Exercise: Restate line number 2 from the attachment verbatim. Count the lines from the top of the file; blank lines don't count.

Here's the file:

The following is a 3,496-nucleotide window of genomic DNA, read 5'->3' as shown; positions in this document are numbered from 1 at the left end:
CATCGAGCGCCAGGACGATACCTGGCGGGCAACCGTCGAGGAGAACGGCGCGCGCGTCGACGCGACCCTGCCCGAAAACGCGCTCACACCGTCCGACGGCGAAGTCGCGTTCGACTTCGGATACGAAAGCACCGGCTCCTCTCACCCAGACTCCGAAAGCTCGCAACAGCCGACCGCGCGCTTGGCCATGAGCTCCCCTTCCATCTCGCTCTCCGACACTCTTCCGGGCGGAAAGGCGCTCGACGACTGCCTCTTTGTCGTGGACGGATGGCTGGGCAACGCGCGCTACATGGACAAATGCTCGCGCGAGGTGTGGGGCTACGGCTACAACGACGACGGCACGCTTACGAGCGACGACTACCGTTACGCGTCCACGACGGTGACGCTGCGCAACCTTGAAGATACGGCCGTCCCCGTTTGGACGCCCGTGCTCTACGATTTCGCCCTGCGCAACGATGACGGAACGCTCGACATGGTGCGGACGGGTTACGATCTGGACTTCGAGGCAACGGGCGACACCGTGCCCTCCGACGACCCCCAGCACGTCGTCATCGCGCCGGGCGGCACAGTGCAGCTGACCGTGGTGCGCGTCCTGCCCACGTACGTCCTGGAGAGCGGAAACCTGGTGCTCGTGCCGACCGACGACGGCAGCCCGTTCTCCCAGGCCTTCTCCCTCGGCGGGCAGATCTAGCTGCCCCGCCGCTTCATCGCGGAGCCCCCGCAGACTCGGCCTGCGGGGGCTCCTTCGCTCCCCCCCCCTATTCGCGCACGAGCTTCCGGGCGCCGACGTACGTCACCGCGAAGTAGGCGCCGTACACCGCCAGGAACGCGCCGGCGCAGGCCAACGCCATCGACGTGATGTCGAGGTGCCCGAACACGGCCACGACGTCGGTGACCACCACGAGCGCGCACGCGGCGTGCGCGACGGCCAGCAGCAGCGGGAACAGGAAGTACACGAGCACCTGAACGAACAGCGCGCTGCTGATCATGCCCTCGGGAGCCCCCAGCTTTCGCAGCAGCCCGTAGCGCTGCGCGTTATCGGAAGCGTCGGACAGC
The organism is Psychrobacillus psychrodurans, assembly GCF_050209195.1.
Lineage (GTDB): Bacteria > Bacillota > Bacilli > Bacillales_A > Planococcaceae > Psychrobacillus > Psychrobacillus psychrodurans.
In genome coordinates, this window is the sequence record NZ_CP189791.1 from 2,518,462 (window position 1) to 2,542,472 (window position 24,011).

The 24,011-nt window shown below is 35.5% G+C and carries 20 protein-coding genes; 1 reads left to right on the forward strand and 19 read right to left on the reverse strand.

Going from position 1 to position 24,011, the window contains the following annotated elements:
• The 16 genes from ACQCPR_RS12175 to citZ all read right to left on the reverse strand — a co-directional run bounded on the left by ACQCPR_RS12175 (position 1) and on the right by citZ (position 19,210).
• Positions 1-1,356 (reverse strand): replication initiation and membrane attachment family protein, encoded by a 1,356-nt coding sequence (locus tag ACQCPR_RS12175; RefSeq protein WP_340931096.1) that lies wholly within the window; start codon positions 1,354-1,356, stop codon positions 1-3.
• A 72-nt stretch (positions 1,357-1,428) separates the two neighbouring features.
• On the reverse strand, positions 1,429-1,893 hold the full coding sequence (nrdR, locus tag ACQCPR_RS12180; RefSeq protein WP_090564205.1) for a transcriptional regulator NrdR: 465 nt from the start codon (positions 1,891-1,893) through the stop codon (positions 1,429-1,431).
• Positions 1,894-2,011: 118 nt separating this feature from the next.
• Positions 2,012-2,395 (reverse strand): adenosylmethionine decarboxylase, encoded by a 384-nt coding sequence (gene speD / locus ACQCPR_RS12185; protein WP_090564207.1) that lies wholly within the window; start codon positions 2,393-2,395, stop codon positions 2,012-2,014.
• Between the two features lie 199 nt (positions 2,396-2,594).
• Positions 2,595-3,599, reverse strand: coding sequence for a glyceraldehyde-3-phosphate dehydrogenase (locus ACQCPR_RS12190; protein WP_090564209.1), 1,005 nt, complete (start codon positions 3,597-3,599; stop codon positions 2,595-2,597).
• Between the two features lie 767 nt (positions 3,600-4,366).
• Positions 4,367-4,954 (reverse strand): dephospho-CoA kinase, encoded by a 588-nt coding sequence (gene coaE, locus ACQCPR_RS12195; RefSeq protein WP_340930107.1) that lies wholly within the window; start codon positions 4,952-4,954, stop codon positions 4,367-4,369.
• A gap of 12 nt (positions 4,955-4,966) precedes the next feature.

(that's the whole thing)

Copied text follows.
CATCGAGCGCCAGGACGATACCTGGCGGGCAACCGTCGAGGAGAACGGCGCGCGCGTCGACGCGACCCTGCCCGAAAACGCGCTCACACCGTCCGACGGCGAAGTCGCGTTCGACTTCGGATACGAAAGCACCGGCTCCTCTCACCCAGACTCCGAAAGCTCGCAACAGCCGACCGCGCGCTTGGCCATGAGCTCCCCTTCCATCTCGCTCTCCGACACTCTTCCGGGCGGAAAGGCGCTCGACGACTGCCTCTTTGTCGTGGACGGATGGCTGGGCAACGCGCGCTACATGGACAAATGCTCGCGCGAGGTGTGGGGCTACGGCTACAACGACGACGGCACGCTTACGAGCGACGACTACCGTTACGCGTCCACGACGGTGACGCTGCGCAACCTTGAAGATACGGCCGTCCCCGTTTGGACGCCCGTGCTCTACGATTTCGCCCTGCGCAACGATGACGGAACGCTCGACATGGTGCGGACGGGTTACGATCTGGACTTCGAGGCAACGGGCGACACCGTGCCCTCCGACGACCCCCAGCACGTCGTCATCGCGCCGGGCGGCACAGTGCAGCTGACCGTGGTGCGCGTCCTGCCCACGTACGTCCTGGAGAGCGGAAACCTGGTGCTCGTGCCGACCGACGACGGCAGCCCGTTCTCCCAGGCCTTCTCCCTCGGCGGGCAGATCTAGCTGCCCCGCCGCTTCATCGCGGAGCCCCCGCAGACTCGGCCTGCGGGGGCTCCTTCGCTCCCCCCCCCTATTCGCGCACGAGCTTCCGGGCGCCGACGTACGTCACCGCGAAGTAGGCGCCGTACACCGCCAGGAACGCGCCGGCGCAGGCCAACGCCATCGACGTGATGTCGAGGTGCCCGAACACGGCCACGACGTCGGTGACCACCACGAGCGCGCACGCGGCGTGCGCGACGGCCAGCAGCAGCGGGAACAGGAAGTACACGAGCACCTGAACGAACAGCGCGCTGCTGATCATGCCCTCGGGAGCCCCCAGCTTTCGCAGCAGCCCGTAGCGCTGCGCGTTATCGGAAGCGTCGGACAGC